Time is running out to find a Part-D plan

Making sense of Medicare prescription plans

For Kristy Davidson, things are getting better. The number of questions about Medicare's prescription benefit program have dropped to 25 calls per day. She was getting as many as 150 to 200 calls at her office shortly after the New Year's implementation.

Davidson is the Medicare and Senior Services advocate for the Northern Arizona Council of Governments (NACOG), the liaison agency for federal programs in the four Northern Arizona counties.

For many seniors, making sense of 44 different private insurance plans in the state and 10 national plans it is more than they can handle. Each of the private drug plans has its own premiums, formulary and set of rules, including the "donut hole". It makes you want to pull your silver hair.

The NACOG advocate says, "I have met some incredibly bright people that are confused by this."

Still not enrolled? Time is running out. Seniors have until the first of May to sign up for the so-called Part-D without any penalty. After that they must pay a penalty of one percent per month for every month they have not been enrolled. That can add up.

Janet Millsop, a pharmacist at Safeway Pharmacy in Cottonwood, says "it was rough in January but it's now very smooth. All the plans are now on line."

There were early instances when there was a lag between the private insurance firms and a patient's needs for prescription medication.

The first thing to check is a person's insurance coverage and what it provides, if they are covered through a retirement program, Davidson says "creditable coverage" from a former employer must be as good or better than the minimum standards required by Medicare Part-D.

Anita Rocca, Office Supervisor for AHCCCS in Cottonwood says some employers have advised that prescription benefit coverage may be better and have discouraged signing up for Part-D, which is a voluntary program. Some have also indicated that if a retiree drops his prescription coverage, the entire insurance policy may be cancelled.

Kristy Davidson says the first stop should be Medicare's Web site: Medicare.gov. There is information about all the programs available in Arizona and which medications are covered by each provider, the premiums and co-pay percentage.

That's important says Millsop. "Different plans cover different medications and a person may tolerate one antihistamine differently from another... Allegra, or Zyrtec, for example."

The website allows a person to enter his or her prescribed medications and see which insurance plan covers the most under each forumulary, the list of drugs that an insurer will cover under its plan.

People with a number of prescriptions may still find that some companies will not cover every medication and a person may have to pay for a drug from his own pocket, if it is outside a plan's list, according to Davidson.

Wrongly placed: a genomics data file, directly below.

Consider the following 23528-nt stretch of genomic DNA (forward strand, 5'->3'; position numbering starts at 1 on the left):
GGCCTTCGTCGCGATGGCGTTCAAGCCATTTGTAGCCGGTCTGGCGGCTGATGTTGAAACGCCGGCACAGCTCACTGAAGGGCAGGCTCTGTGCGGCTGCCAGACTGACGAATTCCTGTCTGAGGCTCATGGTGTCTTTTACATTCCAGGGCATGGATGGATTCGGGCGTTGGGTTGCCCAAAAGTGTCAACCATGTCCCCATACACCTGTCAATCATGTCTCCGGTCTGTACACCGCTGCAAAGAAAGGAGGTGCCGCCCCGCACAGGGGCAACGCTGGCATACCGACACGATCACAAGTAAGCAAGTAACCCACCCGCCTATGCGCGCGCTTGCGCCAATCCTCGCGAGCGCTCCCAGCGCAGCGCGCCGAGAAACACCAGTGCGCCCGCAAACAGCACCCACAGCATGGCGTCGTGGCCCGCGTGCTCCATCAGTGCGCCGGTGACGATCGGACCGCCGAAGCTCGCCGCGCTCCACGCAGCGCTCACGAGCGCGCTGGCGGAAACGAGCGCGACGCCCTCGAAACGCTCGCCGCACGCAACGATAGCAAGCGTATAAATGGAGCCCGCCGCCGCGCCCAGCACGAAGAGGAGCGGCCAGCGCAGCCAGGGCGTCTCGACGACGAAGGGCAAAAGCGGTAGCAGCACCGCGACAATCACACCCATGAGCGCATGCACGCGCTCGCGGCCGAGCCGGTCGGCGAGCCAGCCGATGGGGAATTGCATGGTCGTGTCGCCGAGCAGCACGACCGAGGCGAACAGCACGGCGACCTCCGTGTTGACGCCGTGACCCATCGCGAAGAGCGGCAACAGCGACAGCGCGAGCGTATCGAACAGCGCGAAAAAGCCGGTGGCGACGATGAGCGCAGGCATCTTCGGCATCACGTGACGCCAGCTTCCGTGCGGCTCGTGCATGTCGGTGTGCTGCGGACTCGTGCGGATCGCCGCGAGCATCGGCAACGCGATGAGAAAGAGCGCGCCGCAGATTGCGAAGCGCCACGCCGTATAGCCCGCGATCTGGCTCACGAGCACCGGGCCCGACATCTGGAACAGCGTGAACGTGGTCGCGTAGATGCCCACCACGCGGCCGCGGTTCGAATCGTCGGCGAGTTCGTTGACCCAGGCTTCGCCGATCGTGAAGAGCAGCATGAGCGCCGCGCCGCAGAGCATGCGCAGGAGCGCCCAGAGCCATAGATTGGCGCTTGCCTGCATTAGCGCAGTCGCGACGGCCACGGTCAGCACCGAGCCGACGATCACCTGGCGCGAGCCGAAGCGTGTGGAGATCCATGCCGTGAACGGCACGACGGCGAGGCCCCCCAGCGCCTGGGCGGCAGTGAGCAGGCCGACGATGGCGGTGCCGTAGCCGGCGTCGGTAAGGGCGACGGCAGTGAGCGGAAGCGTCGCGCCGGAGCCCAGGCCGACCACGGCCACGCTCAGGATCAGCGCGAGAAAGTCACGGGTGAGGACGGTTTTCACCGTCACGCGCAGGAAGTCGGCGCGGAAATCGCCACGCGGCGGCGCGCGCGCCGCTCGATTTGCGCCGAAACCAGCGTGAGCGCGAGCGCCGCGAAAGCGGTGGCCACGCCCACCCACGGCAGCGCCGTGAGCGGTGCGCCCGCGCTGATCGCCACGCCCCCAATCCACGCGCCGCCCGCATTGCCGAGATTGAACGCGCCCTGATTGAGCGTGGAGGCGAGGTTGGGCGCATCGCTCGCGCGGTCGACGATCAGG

"There is good and bad with every plan," suggests Millsop. She adds, "many people have been helped."

There are some exceptions. Those who qualify for both Medicare and AHCCCS are dubbed "dual-eligible" and often disabled or who fall into the lowest income levels. They now have a co-pay of one dollar for generic medications and three dollars for a brand name. That doesn't sound by much but Davidson notes that those with numerous medications or with meager resources find even that cost difficult.

"The Salvation Army in Cottonwood has been good about helping with those co-pays," suggests the pharmacist.

If a person is not computer literate and needs help figuring out the plan's Part-D maze, the governments toll-free phone can help. Davidson says the 1-800-MEDICARE number "can be more time consuming, but once you reach a live human, they can be incredibly helpful."

There are also volunteers. Volunteers visit the Verde Valley Senior Center in Cottonwood on the first and third Thursdays. They are at the Camp Verde Senior Center on the second and fourth Thursday. In Sedona, they visit the Adult Community Center Monday and the Sunset Village Mobile Home Park on Wednesday.

If you want to change Medicare Health Plans, a person may enroll with a different company only during an open enrollment period from Nov. 15 through Dec.31.

Davidson also cautions that there are people who will take advantage of vulnerable people and fraud is a concern. She says, while people will pay a premium for their coverage, there is never a fee to enroll. Never, she says, should someone give personal information to a solicitor who calls you.


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